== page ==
Fears of a US-China trade war have overshadowed another major dispute that could escalate within days.
Unless French President Emmanuel Macron and German Chancellor Angela Merkel are able to persuade President Donald Trump to change course during their visits with him this week, US tariffs on steel and aluminum imports from the EU will take effect on May 1.
After announcing the tariffs in early March, the United States gave a number of countries temporary exemptions that are now set to expire.
The European Union is seeking "unconditional, permanent exemptions," said Cecilia Malmström, the EU's top trade official at a press conference last week. Otherwise, there will be consequences that could reverberate around the world.
The European Union has already published a list of hundreds of American products that it could target if the US moves forward with its tariffs. The list runs to 10 pages and includes US cigarettes, sweetcorn, ovens, sailboats, lipstick and stainless steel sinks.
US exports worth €6.4 billion ($7.8 billion) are in the firing line. That's roughly equal to the value of steel and aluminum shipped each year from the European Union to the United States.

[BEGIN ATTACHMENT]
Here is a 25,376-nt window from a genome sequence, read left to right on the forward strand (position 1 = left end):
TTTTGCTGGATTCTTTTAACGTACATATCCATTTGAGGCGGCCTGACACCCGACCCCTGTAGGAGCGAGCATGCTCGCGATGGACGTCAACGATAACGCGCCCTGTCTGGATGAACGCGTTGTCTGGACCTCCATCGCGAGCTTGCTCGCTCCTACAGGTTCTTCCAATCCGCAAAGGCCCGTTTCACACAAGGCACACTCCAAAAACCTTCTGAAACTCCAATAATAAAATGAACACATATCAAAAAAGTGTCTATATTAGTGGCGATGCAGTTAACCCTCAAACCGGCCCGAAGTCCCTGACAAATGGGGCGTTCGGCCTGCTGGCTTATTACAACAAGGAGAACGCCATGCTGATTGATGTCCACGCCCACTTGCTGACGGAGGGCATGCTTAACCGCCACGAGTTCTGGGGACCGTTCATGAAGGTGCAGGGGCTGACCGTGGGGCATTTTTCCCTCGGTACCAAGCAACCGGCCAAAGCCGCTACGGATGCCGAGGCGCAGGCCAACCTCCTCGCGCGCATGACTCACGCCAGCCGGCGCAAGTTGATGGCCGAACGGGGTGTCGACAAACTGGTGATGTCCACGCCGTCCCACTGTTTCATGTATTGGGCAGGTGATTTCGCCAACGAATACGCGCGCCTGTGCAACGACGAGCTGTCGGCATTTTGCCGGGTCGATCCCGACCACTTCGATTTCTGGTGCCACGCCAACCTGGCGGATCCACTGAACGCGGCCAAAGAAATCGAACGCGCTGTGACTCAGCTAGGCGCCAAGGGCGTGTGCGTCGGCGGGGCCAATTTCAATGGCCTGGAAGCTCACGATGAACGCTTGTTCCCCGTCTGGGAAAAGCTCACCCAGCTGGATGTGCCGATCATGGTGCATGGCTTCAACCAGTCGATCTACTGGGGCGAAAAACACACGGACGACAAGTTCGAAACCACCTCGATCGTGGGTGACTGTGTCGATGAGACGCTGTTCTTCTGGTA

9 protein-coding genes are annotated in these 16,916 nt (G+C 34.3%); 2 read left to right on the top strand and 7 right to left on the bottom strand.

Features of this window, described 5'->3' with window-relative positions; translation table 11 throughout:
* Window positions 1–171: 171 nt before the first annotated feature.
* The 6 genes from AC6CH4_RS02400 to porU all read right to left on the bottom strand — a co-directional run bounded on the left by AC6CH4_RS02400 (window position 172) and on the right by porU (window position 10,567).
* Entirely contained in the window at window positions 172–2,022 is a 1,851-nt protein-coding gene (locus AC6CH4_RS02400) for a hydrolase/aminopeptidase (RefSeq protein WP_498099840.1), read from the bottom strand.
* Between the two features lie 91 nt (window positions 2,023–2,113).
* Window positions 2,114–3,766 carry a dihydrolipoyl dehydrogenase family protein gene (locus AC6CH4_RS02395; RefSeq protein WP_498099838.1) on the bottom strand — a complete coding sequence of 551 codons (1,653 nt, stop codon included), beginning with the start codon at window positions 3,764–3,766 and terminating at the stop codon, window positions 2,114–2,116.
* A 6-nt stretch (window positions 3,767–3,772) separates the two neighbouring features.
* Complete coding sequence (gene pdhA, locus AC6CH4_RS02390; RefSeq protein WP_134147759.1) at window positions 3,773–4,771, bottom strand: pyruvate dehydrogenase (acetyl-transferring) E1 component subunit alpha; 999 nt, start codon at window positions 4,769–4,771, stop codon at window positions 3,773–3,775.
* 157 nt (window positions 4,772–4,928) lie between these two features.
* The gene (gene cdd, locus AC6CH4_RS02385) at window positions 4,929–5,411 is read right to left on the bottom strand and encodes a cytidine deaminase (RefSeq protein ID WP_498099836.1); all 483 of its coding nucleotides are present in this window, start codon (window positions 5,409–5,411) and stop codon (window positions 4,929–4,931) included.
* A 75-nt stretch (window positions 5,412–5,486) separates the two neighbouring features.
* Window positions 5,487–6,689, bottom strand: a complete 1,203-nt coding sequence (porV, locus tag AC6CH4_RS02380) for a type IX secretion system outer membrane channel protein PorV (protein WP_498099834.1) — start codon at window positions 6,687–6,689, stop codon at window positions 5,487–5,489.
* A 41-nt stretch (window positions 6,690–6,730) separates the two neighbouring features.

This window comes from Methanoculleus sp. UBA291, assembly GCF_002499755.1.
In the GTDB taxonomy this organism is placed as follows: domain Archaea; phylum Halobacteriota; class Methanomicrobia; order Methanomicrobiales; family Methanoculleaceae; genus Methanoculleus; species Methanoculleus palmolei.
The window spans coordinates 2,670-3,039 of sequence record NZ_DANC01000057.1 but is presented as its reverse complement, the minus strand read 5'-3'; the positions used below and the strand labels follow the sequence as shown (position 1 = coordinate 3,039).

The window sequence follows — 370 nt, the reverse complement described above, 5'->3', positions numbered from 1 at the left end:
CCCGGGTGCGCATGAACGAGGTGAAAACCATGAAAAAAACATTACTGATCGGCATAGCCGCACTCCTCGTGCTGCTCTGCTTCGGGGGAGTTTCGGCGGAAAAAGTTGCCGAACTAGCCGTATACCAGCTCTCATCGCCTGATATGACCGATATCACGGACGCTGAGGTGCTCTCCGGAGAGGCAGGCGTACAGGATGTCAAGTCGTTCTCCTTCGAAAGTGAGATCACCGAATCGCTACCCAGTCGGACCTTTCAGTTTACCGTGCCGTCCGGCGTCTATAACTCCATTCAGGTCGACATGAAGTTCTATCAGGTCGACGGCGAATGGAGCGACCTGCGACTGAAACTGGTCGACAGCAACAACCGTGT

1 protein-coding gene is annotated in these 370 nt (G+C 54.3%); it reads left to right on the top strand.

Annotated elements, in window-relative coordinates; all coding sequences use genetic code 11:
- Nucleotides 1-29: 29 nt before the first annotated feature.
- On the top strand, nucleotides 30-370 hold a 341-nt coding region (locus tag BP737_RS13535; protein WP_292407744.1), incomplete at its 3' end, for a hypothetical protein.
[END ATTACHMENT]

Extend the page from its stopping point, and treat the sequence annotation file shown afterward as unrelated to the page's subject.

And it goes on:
The worry is that it won't stop there. Trump has threatened to respond to any new EU trade barriers with a tax on vehicles made by European carmakers.
This risks an escalating tit-for-tat fight between Europe and America, who trade nearly €1.1 trillion ($1.3 trillion) in goods and services each year.
'A big deal'
Some experts say the chances of Trump granting the European Union a special exemption are slim.
It would be difficult to justify in this case, said Ross Denton, a partner and trade specialist at the law firm Baker McKenzie. That's because the United States said it introduced the tariffs because steel and aluminum imports created a risk to US national security.
"The more exemptions [the US] gives, the more it undermines its own case," said Denton. "Unless something gives, there will be tariffs on May 1 ... If the EU imposes those retaliatory tariffs, that's going to be a big deal."
Others are more hopeful that the two sides can reach a compromise, especially because of Macron's efforts to form a close relationship with Trump .
"Eyes will be especially on talks with Macron, who has built up the strongest relationship of all European leaders with Trump," noted Holger Schmieding, chief economist at Berenberg bank.